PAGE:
Exam You are the clinical exercise physiologist for a 55 year old man (DD) recently diagnosed with Type II diabetes.
You are the clinical exercise physiologist for a 55 year old man (DD) recently diagnosed with Type II diabetes. He is 5’ 10” (178 cm) and weighs 220 lb (100 kg); BMI = 31.6 kg/m2 with an HbA1C of 6.6%. He has no diabetes-related complications (e.g., peripheral or autonomic neuropathy), no other co-morbidities, and is taking no medications. A cardiopulmonary stress test (CPT) on a cycle ergometer reveals a normotensive exercise response and unremarkable EKG with no arrhythmias or ST segment changes. His peak HR is 160 bpm and his VO2max is 28.0 mL/kg/min with a 200 W peak.
DD is trying to improve his glycemic control and lose weight via diet and exercise. For the last four months, he has been walking at a moderate pace for 30 min x 3 d/wk on his own.
You have been working with DD for two weeks and have put him on a low carbohydrate, high fat, ketogenic diet (LCHF) in which he consumes < 20 g carbohydrate (CHO) per day. He has tolerated the diet well and has noticed that his fasting blood glucose in the morning before breakfast is now around 110 mg/dL instead of the 145 mg/dL that was typical prior to beginning the LCHF diet.
He comes to your facility to exercise four days per week at 1300 (1pm), several hours after his mid-morning LCHF meal. For the first two weeks of his LCHF diet, his blood glucose has been in the 105-110 mg/dL range at the beginning of his exercise sessions; the sessions have gone well with no symptoms or hypoglycemic responses. Today on arrival, his blood glucose is 90 mg/dL (5 mM/L) and his blood ketones are 1.5 mM/L.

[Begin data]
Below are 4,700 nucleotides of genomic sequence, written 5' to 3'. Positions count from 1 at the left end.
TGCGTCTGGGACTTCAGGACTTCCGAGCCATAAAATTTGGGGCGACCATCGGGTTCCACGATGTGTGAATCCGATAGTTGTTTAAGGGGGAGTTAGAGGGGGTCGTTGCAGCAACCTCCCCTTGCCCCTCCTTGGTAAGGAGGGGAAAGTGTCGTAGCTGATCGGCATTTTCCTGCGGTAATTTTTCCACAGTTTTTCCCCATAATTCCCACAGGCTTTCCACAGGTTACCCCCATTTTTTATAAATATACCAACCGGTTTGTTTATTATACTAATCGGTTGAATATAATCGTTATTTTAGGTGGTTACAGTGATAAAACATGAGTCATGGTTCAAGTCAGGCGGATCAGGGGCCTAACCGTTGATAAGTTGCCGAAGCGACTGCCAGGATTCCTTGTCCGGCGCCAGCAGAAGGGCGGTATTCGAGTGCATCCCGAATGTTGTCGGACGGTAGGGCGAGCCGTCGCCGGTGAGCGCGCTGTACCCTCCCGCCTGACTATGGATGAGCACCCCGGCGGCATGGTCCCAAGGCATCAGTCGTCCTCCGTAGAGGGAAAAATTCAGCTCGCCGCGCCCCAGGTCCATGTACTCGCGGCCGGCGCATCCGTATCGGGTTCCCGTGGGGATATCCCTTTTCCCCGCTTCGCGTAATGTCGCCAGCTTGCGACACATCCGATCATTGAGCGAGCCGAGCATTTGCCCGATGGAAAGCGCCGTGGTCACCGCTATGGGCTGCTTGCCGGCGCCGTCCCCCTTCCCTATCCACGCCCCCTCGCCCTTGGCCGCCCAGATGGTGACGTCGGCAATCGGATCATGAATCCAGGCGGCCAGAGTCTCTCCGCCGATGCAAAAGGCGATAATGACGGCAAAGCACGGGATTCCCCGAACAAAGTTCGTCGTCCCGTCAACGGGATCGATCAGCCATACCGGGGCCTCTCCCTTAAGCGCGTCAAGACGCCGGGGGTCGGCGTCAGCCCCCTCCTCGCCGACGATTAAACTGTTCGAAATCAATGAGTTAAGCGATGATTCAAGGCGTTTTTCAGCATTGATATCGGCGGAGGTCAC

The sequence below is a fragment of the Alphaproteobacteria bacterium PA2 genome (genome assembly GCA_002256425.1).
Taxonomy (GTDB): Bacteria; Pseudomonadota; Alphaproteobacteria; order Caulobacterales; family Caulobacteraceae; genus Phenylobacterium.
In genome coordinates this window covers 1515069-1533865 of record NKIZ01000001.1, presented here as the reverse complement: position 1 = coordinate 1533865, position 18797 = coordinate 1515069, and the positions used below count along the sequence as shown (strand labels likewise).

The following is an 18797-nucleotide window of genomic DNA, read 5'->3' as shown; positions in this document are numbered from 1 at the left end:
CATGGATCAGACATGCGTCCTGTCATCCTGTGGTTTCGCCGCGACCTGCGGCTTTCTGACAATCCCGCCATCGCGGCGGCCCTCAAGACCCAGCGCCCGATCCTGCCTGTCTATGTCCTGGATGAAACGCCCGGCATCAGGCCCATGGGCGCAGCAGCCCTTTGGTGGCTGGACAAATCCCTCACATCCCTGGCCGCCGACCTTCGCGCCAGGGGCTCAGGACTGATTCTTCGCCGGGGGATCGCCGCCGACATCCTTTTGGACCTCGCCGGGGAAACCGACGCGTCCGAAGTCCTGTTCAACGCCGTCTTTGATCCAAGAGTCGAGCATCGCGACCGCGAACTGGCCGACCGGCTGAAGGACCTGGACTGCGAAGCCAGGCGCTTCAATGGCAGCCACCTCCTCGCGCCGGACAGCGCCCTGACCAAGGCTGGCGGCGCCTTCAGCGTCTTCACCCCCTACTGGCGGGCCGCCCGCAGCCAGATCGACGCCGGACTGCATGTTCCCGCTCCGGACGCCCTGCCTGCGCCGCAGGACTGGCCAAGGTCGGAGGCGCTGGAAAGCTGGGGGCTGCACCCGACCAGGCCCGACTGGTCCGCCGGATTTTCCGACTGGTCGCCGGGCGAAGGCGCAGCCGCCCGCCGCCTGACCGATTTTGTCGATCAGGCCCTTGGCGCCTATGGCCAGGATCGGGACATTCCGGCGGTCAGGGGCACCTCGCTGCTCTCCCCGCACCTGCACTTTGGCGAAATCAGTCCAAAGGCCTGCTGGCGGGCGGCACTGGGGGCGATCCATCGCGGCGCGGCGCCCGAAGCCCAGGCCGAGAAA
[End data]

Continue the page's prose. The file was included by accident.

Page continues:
Question 1: What is your exercise prescription for DD for the next several weeks? Discuss cardiopulmonary exercise (mode, duration, intensity), resistance exercise (RE; mode, duration, intensity), and range of motion (ROM) and balance training. You do not need to write a fully detailed program, but a good outline of one. Explain your thought process (e.g., if you decide to prescribe higher intensity, state what the potential benefits are and why it is an appropriate choice for this patient). I repeat: I want to know your rationale for your recommendations.
Question 2: Given all of the above information (diet, exercise history, blood glucose), does DD need to ingest supplemental CHO prior to today’s moderate intensity continuous cardiopulmonary workout and if so, how much? Again, clearly and thoroughly describe your thought process and rationale for your answer/decision—don’t simply repeat the basic recommendations from the textbook.
Be sure to provide references in your answers.